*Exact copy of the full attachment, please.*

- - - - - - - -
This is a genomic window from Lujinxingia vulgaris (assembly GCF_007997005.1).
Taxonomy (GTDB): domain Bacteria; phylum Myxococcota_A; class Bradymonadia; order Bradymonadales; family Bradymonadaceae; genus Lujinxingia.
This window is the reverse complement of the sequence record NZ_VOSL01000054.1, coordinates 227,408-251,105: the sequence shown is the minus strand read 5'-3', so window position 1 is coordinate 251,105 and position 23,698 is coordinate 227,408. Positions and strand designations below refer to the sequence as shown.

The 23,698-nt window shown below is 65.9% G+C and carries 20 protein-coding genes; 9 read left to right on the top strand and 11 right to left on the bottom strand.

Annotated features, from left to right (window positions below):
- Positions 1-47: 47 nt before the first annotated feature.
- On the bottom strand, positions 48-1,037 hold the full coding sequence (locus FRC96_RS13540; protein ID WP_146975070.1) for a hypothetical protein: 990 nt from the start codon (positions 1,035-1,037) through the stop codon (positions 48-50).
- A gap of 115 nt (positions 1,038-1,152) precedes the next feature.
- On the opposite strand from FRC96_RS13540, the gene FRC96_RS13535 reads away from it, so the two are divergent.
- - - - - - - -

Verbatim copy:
This is a genomic window from Lujinxingia vulgaris (assembly GCF_007997005.1).
Taxonomy (GTDB): domain Bacteria; phylum Myxococcota_A; class Bradymonadia; order Bradymonadales; family Bradymonadaceae; genus Lujinxingia.
This window is the reverse complement of the sequence record NZ_VOSL01000054.1, coordinates 227,408-251,105: the sequence shown is the minus strand read 5'-3', so window position 1 is coordinate 251,105 and position 23,698 is coordinate 227,408. Positions and strand designations below refer to the sequence as shown.

The 23,698-nt window shown below is 65.9% G+C and carries 20 protein-coding genes; 9 read left to right on the top strand and 11 right to left on the bottom strand.

Annotated features, from left to right (window positions below):
- Positions 1-47: 47 nt before the first annotated feature.
- On the bottom strand, positions 48-1,037 hold the full coding sequence (locus FRC96_RS13540; protein ID WP_146975070.1) for a hypothetical protein: 990 nt from the start codon (positions 1,035-1,037) through the stop codon (positions 48-50).
- A gap of 115 nt (positions 1,038-1,152) precedes the next feature.
- On the opposite strand from FRC96_RS13540, the gene FRC96_RS13535 reads away from it, so the two are divergent.